The record does not disclose conclusive evidence that the plaintiff was explicitly advised that his acceptance of the checks or drafts in any of the three transactions would be considered as an agreement to an accord and satisfaction. On the contrary, the actions of the parties indicate, simply that the defendant corporation asserted that it was not liable for certain freight charges and refused to pay them. It is significant in this respect that the disputed freight charge was a separable item. The amount tendered by defendant corporation was an amount admittedly due. The trier of fact could well conclude that the amount tendered was not offered in settlement of a disputed claim, but, as above stated, in payment of a conceded indebtedness, leaving at large the question of from which point freight should be charged to the buyer. Upon analysis, the facts herein show that an acknowledged debtor has made a remittance of an amount admittedly due, and now seeks to have declared an accord and satisfaction because the creditor accepted what was concededly justly due him. The trier of fact was warranted in concluding that there was lacking an essential element of an accord and satisfaction, to-wit, that the payment was offered and accepted in settlement of a disputed demand. Here no payment whatever was made on the ‘disputed’ demand.
The situation here presented is one in which an acknowledged debtor, disputing one small separable item of an invoice received in the regular course of business, deducts from his remittance the amount he disputes and remits in the regular course of business an amount admittedly owed, accompanying his check with a voucher in customary form containing printed words to the effect that the remittance is accepted ‘in full settlement of account stated below.’ It cannot be held that as a matter of law in such circumstances there has been an accord and satisfaction or account stated.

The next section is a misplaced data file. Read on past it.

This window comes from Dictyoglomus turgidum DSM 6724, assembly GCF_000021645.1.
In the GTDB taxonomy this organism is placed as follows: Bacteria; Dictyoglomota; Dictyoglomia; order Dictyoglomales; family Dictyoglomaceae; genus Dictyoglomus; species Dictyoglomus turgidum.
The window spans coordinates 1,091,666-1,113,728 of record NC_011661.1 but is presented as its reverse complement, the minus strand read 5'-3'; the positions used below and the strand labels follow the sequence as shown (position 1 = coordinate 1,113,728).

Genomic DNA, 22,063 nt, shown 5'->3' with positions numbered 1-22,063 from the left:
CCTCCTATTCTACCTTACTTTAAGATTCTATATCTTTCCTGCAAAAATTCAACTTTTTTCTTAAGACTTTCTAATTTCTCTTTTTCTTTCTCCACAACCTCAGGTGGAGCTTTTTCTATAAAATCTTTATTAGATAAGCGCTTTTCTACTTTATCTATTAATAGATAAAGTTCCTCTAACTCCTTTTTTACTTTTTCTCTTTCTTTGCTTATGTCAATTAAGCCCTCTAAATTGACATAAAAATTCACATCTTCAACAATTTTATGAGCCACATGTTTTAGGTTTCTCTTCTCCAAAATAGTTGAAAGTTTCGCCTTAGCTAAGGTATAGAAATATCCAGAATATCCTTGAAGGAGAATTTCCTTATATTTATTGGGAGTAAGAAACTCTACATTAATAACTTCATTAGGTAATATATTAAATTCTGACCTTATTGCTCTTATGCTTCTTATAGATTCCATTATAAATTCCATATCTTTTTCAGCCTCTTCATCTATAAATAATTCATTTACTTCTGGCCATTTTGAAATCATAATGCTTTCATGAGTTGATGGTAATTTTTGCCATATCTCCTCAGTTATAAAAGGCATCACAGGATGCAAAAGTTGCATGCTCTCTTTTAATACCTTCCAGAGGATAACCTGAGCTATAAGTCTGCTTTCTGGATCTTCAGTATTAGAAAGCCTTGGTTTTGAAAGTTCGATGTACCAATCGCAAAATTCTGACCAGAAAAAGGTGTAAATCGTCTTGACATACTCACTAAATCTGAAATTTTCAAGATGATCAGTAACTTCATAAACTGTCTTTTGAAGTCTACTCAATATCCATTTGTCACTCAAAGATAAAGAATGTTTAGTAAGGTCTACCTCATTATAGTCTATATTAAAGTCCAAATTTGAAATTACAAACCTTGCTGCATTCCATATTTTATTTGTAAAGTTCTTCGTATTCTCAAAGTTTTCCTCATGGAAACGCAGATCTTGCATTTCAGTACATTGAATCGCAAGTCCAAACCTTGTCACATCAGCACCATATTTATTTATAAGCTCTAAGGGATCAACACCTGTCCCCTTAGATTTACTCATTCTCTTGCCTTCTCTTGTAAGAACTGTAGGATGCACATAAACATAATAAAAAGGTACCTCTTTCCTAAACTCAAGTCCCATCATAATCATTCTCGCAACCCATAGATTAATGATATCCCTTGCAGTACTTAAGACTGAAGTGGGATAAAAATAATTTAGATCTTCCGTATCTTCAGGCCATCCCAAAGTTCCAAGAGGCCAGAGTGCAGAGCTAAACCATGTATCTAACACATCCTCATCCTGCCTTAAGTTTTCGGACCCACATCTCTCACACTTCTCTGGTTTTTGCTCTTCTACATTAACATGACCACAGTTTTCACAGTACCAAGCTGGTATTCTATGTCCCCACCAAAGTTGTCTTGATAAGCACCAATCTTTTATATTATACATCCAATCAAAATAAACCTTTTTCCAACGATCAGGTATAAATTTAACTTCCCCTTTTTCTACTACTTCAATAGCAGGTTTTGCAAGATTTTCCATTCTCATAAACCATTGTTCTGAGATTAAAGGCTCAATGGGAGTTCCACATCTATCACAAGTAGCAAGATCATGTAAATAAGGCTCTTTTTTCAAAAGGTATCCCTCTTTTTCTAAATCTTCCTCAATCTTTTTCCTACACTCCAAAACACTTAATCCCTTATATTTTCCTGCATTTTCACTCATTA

‘* * * To hold otherwise would put it in the power of a sharp, shrewd business man frequently to take advantage of the ignorant, uneducated, or unwary, and open the way, in the business and commercial world, to the perpetration of frauds rather than the honest settlement of disputes.’ Sanders v. Standard Wheel Co., 151 Ky. 257, 151 S.W. 674, Ann.Cas.1915A, 954.
Appellants state that they make no point of the fact that the judgment runs against Mr. Wilson and Mr. Truitt, agents of defendant corporation, ‘unless the suggestion is met with that the judgment ought to stand against the defendant individuals even though it be reversed as to their principal.’ No such problem arising, the question need not receive further consideration.
The attempted appeal from the order denying defendants' motion for new trial is dismissed. The judgment is affirmed.
WHITE, Presiding Justice.
DORAN and DRAPEAU, JJ., concur.